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cherub

There are 2 interesting clocks in the Minster, a medieval mechanical clock where 2 armed figures strike the 1/4 hours

Medieval mechanical clock
Medieval mechanical clock

and an astronomical clock,  installed in the North Transept  in 1955. It was first conceived in 1944 and designed by R d’E Atkinson. The clock is a memorial to the airmen operating from bases in Yorkshire, Durham, and Northumberland who were killed in action during WW2. It’s quite a complicated clock to get your head around as Atkinson based the design on the appearance of the sun and stars from the viewpoint of a pilot flying over York, and if you are interested how it works HERE is the link. As it happens damage to the clock’s mechanism was sustained during the fire of 9 July 1984; after 10 years’ reparation work, vergers ceased winding it owing to inaccuracies of time-keeping. 😦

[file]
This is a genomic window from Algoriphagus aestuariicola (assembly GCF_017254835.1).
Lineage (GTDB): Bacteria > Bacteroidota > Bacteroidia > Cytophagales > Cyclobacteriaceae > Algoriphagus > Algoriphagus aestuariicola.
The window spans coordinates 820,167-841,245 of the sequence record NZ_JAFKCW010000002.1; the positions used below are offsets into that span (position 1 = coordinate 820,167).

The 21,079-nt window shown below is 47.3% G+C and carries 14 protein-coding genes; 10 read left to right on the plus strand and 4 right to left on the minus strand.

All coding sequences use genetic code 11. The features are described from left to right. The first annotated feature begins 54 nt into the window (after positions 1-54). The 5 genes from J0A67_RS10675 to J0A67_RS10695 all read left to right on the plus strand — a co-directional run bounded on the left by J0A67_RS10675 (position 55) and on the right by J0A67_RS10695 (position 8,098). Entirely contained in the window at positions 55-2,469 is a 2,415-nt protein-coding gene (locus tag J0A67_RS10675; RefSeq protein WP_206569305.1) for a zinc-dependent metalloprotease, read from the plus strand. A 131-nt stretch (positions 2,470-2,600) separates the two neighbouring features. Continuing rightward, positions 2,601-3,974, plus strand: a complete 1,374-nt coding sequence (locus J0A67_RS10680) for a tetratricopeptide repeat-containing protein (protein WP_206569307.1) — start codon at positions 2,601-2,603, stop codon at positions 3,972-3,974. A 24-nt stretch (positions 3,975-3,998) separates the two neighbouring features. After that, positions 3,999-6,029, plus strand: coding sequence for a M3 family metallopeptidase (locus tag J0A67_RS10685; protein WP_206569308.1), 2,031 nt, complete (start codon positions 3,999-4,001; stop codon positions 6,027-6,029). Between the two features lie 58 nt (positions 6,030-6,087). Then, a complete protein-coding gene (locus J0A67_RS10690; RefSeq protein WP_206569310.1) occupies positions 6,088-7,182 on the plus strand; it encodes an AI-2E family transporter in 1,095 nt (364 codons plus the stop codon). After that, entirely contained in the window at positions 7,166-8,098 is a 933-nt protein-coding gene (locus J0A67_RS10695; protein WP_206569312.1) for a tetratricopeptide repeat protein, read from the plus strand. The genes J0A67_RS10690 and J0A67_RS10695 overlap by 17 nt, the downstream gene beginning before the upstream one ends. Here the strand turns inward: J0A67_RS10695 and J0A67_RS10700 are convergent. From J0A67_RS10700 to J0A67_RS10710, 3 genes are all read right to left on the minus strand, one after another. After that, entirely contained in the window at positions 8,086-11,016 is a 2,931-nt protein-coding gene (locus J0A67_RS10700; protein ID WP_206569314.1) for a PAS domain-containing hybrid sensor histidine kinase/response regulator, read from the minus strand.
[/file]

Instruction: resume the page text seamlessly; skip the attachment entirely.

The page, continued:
astronomical clock
astronomical clock

The Chapter House, where the day to day business of the Minster was run, was begun in about 1260 and is a superb example of the Gothic Decorated style which was then all the rage.

The entrance to the Chapter House is along a fairly low passage, which gives no hint of what is to come. You pass through a twin arched door…

to the chapter house
to the chapter house

…where a wonderfully carved Madonna and child stand, and enter into a circular space ringed with low stalls.

Madonna & child
Madonna & child

Then when you go inside, the stained glass windows are beautiful, and led your eyes up to this gorgeous ribbed vault ceiling.

chapter house ceiling
chapter house ceiling

Hard to believe it’s made out of wood, but it is. A masterpiece of medieval architecture. I tried a panorama with the iPhone, which didn’t work too well, you can see the roof lines are all jittery, but it gives you an idea..

jittery pano
jittery pano
around the chapter house